Results

Results shown in iLearn, or released directly by your Unit Convenor, are not confirmed as they are subject to final approval by the University. Once approved, final results will be sent to your student email address and will be made available in eStudent. For more information visit ask.mq.edu.au.

Student Support

Macquarie University provides a range of support services for students. For details, visit http://students.mq.edu.au/support/

Learning Skills

Learning Skills (mq.edu.au/learningskills) provides academic writing resources and study strategies to improve your marks and take control of your study.

Student Enquiry Service

For all student enquiries, visit Student Connect at ask.mq.edu.au

Equity Support

Students with a disability are encouraged to contact the Disability Service who can provide appropriate help with any issues that arise during their studies.

IT Help

For help with University computer systems and technology, visit http://www.mq.edu.au/about_us/offices_and_units/information_technology/help/

When using the University's IT, you must adhere to the Acceptable Use of IT Resources Policy. The policy applies to all who connect to the MQ network including students.

Graduate Capabilities

Commitment to Continuous Learning

Our graduates will have enquiring minds and a literate curiosity which will lead them to pursue knowledge for its own sake. They will continue to pursue learning in their careers and as they participate in the world. They will be capable of reflecting on their experiences and relationships with others and the environment, learning from them, and growing - personally, professionally and socially.

This graduate capability is supported by:

Assessment task

  • project

Problem Solving and Research Capability

Our graduates should be capable of researching; of analysing, and interpreting and assessing data and information in various forms; of drawing connections across fields of knowledge; and they should be able to relate their knowledge to complex situations at work or in the world, in order to diagnose and solve problems. We want them to have the confidence to take the initiative in doing so, within an awareness of their own limitations.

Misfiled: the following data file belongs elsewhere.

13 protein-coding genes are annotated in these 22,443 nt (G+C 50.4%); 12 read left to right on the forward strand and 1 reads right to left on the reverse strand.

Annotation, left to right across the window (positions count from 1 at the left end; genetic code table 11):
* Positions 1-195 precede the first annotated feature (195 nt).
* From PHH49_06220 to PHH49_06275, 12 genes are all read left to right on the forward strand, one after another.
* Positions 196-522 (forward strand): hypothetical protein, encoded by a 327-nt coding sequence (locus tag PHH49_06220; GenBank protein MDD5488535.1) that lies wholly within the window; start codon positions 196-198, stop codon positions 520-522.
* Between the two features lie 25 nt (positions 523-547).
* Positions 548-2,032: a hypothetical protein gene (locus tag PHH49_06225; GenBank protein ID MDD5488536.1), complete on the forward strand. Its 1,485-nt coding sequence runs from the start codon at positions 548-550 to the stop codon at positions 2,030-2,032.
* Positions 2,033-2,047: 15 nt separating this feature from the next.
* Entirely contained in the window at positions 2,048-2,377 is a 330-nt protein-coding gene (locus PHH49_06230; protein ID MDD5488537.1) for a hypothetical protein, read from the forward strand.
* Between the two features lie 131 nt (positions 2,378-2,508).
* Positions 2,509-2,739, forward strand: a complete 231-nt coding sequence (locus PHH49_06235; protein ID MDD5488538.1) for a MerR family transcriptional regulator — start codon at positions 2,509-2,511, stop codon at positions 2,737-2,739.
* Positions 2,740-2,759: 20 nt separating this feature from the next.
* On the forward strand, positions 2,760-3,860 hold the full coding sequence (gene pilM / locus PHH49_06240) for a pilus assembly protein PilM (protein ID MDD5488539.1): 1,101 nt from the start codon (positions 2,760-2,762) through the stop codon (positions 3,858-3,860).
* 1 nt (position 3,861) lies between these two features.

This graduate capability is supported by:

Learning outcomes

  • Understanding of general approximation and estimation techniques for physics: order-of-magnitude estimation, dimensional analysis, scaling laws and Taylor expansions.
  • Ability to apply estimation techniques in key physical examples from fluid dynamics, atomic theory and material science.
  • Understanding of symmetries in physics and passive and active view of transformations
  • Understanding of scalars, vectors and tensors.
  • Understanding of the role and use of conservation laws. Know and apply, when appropriate, the conservation of energy, momentum, angular momentum
  • To be able to apply the Euler-Lagrange equations of motion as an alternative to Newton's laws
  • Understand the basics of orbital motion and Kepler’s Laws
  • Theory of angular momentum: converting between spherical, cylindrical, and cartesian coordinate systems, Euler angles
  • Rigid body rotations: parallel axis theorem, moments of inertia, precession, rotating reference frames, stability of rotation

Assessment tasks

  • project
  • assignment
  • exam

Creative and Innovative

Our graduates will also be capable of creative thinking and of creating knowledge. They will be imaginative and open to experience and capable of innovation at work and in the community. We want them to be engaged in applying their critical, creative thinking.

This graduate capability is supported by:

Learning outcomes

  • Understanding of general approximation and estimation techniques for physics: order-of-magnitude estimation, dimensional analysis, scaling laws and Taylor expansions.
  • Understand the basics of orbital motion and Kepler’s Laws